# Boxing Pythagoras

## On Teaching Calculus

Almost universally, when Calculus is taught to modern students, we preface the entire subject by introducing those students to a concept known as a “limit.” The reason for this, historically, was to ensure that mathematics was taught in a rigorous and well-defined manner. When Leibniz (and, independently, Newton) first developed methods for performing calculus, the concept of a limit was nowhere to be found. However, the tool which these men did utilize in their work was something which they had not rigorously defined, at the time. Newton called it a “fluxion” and Leibniz called it a “differential,” but the concept was the same: a number which was not zero, but which was so small that adding it to any Real number did not yield a different Real number.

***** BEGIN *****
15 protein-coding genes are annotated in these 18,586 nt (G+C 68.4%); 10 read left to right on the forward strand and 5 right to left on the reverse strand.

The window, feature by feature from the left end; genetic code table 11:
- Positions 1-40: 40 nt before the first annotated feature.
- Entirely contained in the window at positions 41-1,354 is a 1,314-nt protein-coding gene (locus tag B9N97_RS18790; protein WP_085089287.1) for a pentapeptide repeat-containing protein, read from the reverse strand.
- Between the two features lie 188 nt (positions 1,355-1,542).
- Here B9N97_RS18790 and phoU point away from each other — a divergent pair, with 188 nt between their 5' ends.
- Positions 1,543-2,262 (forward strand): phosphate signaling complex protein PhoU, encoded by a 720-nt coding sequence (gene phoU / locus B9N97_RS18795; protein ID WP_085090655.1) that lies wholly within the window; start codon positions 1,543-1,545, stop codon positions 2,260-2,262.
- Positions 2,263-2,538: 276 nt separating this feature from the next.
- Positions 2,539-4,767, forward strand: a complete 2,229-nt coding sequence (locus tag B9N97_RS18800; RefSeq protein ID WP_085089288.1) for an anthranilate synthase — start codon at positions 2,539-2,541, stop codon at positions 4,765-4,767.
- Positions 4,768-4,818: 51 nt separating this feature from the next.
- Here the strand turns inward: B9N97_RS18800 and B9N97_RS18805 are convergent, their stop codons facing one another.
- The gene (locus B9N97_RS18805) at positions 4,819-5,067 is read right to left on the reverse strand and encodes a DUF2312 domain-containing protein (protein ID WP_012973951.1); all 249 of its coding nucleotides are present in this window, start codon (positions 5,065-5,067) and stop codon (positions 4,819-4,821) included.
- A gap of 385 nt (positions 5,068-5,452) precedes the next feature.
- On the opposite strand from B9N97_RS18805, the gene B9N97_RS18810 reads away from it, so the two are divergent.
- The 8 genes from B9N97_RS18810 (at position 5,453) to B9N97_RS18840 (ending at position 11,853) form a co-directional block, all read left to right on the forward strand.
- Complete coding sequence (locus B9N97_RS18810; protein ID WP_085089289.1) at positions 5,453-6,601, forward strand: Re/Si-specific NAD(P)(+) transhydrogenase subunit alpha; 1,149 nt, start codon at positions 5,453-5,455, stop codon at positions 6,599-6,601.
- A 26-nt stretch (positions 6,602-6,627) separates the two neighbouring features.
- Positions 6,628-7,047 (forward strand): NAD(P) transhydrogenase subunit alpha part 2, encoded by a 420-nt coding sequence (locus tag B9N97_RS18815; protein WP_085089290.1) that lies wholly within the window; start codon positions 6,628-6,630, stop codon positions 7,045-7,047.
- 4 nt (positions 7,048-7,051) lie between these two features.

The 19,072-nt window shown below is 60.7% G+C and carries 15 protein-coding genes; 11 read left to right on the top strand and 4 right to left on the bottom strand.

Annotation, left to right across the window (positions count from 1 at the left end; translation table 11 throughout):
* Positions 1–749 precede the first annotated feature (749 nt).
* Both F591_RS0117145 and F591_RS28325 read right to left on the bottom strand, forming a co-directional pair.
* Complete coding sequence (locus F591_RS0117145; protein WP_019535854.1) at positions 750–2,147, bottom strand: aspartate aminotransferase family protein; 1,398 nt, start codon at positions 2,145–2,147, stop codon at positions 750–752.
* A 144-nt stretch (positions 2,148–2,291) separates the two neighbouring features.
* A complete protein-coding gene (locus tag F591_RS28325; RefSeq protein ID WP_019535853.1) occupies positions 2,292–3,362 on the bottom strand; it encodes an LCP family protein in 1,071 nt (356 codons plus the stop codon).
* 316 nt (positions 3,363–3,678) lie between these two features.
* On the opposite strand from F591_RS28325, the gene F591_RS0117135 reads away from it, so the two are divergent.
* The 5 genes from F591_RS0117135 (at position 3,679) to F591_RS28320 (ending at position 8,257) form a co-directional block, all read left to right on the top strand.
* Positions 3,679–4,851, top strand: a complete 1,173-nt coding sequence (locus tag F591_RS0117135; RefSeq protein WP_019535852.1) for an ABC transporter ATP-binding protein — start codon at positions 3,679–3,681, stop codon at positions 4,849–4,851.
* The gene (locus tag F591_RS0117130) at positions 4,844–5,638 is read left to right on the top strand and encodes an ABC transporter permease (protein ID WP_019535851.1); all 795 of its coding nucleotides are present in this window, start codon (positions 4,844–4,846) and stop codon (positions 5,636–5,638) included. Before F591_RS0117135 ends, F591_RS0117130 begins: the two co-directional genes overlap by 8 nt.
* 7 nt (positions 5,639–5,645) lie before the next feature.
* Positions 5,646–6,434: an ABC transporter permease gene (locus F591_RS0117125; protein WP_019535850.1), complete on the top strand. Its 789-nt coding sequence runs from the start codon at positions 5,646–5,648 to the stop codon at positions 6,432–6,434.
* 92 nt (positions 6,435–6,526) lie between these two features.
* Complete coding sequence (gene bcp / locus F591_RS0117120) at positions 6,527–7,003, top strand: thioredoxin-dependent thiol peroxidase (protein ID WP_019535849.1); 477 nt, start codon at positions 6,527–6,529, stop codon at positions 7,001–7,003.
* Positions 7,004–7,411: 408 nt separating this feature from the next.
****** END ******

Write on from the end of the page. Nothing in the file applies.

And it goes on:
Many other mathematicians and philosophers of the time rightfully balked at the notion. It seemed entirely ludicrous. Bishop George Berkeley famously scoffed at Newton, asking if his fluxions were “the ghosts of departed quantities.” However, it was quite plain that the mathematics which Leibniz and Newton presented worked. When the results which could be found from the methods of Calculus were able to be confirmed using other methods, they were found to be accurate and true. Indeed, the Calculus was such a powerful tool that even most mathematicians and philosophers who recognized its flaws continued to utilize it in their work. Many began searching for some way to make the Calculus just as rigorous as the rest of mathematics. These efforts culminated in the work of Karl Weierstrass, who found a way to base Calculus upon a different tool. Instead of the Newtonian “fluxion” or the Leibnizian “differential,” Weierstrass gave mathematics a well-defined notion of the limit.

It is Weierstrass’ method of limits which is still taught, even to this day, in nearly every Calculus textbook in the world; but perhaps it is time to abandon this notion and return to the concept which Newton and Leibniz pioneered.